Extended term requested for top aide

Baltimore County executive not ready for permanent appointment

April 24, 2003|By Andrew A. Green | Andrew A. Green,SUN STAFF

More than a month after his top pick for Baltimore County's No. 2 post bowed out, County Executive James T. Smith Jr. is not ready to name a permanent appointee and will ask for an extension of the acting administrative officer's term.

County Council members said they have not had detailed discussions with the executive about the post but will. Nearly six months into his term, they said, Smith needs to have an appointee for the job charged with the day-to-day running of the county government.

"We should have somebody in there permanently by now," said Councilman Kenneth N. Oliver, a Randallstown Democrat.

Smith spokesman Damian O'Doherty said the executive will discuss the post with council members when he returns from vacation next week.

"Just because we completed the budget process here, I think this is going to be a top-tier issue for us," O'Doherty said. "He's going to really begin work on this."

Technically, Smith's request for an extension for the acting administrative officer is late and will leave the post vacant for a few days.

County budget chief Fred Homan automatically became acting administrative officer when John Wasilisin left last month to take a job with Gov. Robert L. Ehrlich Jr.'s administration. The county charter says acting officers may serve 60 days unless the council approves an extension.

The 60 days will expire May 1, four days before the next council meeting.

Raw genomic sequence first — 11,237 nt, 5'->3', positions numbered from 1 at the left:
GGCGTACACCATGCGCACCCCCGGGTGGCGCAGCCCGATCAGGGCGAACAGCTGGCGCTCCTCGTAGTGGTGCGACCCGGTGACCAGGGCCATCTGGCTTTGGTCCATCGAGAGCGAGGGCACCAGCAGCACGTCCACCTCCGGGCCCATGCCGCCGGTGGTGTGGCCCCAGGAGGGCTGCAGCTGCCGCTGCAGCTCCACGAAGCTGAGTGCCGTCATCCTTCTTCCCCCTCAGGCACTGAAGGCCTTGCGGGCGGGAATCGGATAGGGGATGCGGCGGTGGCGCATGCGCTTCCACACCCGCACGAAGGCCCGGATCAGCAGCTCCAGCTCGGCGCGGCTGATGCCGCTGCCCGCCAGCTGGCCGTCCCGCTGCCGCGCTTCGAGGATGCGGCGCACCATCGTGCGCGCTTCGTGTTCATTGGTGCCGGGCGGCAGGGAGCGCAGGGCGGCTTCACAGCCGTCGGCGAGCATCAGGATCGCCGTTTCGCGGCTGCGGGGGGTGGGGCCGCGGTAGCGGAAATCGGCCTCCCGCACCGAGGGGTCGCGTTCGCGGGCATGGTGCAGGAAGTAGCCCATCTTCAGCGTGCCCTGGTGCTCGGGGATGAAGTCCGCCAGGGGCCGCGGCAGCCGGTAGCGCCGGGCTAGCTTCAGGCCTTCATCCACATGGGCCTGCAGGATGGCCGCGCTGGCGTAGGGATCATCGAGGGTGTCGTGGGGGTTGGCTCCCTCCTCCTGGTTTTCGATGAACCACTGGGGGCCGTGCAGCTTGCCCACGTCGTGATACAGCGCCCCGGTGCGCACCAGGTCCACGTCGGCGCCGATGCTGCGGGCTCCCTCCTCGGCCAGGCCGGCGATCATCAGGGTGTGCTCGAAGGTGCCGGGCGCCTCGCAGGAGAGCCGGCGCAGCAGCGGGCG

O'Doherty called the timing an oversight and said the executive sent a letter to the council yesterday requesting an extension.

Council Chairman Kevin Kamenetz, a Pikesville-Ruxton Democrat, said he is worried that Smith has not told the council that he has anyone in mind for the job.

"The question for the council will be, is the operation of the county government being hamstrung by the lack of a permanent administrative officer?" Kamenetz said.

Smith's first choice for the job was former state Department of Transportation official Beverly Swaim-Staley. Smith did not talk to council members about her or the $140,000 salary he promised her.

Council members objected to her lack of experience in Baltimore County and to the idea of paying her $25,000 more than her predecessor. Some council members also expressed concerns that she might micromanage the county.

Merreen E. Kelly, administrative officer under Roger B. Hayden and for part of C.A. Dutch Ruppersberger's two terms, said the post is essential to the everyday operation of the government.

Councilman Stephen G. Samuel Moxley, a Catonsville Democrat, said it's important that the executive talk with the council before releasing the name of his nominee.

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